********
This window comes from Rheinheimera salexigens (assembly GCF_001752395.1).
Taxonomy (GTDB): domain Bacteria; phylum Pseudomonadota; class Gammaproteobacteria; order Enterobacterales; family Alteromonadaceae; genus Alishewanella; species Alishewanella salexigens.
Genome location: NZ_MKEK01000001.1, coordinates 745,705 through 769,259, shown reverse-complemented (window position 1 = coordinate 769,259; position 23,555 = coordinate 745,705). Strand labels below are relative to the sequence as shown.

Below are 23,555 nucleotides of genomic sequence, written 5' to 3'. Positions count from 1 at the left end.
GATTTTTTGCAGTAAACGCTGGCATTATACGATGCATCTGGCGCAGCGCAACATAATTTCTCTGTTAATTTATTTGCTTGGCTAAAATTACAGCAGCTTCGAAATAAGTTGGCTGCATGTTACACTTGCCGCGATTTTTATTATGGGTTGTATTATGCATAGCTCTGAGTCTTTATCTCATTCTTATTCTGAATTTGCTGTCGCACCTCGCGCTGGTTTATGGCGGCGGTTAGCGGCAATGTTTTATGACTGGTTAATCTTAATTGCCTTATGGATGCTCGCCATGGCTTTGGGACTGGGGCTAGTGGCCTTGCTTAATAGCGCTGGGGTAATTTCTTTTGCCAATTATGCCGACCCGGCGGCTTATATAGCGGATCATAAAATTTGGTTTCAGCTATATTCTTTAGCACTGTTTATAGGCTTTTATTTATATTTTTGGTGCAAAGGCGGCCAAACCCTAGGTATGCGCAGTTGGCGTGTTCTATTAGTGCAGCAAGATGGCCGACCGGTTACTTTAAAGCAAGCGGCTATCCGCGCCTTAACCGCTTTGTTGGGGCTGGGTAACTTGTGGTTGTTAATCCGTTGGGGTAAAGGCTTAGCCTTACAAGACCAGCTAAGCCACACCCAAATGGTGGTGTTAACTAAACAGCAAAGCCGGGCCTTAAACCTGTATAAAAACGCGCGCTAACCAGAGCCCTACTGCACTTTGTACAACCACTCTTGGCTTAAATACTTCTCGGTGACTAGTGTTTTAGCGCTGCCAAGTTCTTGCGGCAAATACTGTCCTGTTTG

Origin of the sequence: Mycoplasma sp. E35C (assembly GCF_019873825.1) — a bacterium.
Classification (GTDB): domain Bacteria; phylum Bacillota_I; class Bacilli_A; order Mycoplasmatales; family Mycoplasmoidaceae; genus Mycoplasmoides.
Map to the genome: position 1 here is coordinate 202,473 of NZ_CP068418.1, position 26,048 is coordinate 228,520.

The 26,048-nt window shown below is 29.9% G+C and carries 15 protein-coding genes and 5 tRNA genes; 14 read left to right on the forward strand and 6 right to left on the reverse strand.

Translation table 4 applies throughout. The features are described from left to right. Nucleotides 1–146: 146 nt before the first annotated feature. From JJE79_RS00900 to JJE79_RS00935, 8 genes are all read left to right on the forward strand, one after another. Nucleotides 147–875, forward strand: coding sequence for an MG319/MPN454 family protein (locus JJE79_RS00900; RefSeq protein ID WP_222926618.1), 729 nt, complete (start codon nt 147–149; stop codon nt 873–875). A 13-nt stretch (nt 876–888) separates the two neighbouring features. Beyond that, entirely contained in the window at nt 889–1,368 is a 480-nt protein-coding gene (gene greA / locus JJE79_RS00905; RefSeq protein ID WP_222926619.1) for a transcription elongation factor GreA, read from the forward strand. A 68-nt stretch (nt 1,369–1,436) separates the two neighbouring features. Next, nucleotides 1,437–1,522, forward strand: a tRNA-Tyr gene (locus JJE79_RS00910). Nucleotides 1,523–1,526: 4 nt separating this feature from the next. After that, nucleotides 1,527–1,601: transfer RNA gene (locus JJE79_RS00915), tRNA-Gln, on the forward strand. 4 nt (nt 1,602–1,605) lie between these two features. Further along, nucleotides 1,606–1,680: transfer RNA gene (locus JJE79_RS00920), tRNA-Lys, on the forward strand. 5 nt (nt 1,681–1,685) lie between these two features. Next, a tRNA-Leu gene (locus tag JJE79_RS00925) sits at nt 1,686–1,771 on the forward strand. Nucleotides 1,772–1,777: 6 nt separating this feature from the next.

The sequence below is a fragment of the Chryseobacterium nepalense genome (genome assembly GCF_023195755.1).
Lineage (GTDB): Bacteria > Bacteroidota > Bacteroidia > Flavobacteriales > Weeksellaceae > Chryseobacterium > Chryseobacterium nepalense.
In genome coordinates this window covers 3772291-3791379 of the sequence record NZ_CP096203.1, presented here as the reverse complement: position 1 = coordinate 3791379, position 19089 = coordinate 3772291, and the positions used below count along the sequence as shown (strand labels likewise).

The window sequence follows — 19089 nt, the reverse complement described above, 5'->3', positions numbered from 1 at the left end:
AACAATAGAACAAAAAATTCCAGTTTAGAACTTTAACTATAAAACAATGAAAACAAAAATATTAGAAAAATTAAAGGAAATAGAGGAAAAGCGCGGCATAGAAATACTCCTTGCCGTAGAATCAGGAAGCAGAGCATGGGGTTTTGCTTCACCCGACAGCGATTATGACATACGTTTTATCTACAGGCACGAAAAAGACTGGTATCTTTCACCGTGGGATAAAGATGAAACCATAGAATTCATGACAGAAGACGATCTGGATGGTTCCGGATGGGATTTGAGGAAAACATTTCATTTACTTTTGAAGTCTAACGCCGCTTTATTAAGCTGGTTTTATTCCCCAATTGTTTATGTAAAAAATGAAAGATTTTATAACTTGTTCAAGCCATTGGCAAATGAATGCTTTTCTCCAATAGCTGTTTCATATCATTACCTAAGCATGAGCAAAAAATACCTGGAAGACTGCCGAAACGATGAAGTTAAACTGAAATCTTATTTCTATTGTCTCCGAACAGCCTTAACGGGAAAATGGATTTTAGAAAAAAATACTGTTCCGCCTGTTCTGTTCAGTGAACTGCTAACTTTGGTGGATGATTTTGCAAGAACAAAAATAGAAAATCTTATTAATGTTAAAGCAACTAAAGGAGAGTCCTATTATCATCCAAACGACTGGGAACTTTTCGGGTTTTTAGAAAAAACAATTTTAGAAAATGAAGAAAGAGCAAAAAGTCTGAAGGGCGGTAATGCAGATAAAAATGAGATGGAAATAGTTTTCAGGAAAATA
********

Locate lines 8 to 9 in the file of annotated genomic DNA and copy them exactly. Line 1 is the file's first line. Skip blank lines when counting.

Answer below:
Map to the genome: position 1 here is coordinate 202,473 of NZ_CP068418.1, position 26,048 is coordinate 228,520.

The 26,048-nt window shown below is 29.9% G+C and carries 15 protein-coding genes and 5 tRNA genes; 14 read left to right on the forward strand and 6 right to left on the reverse strand.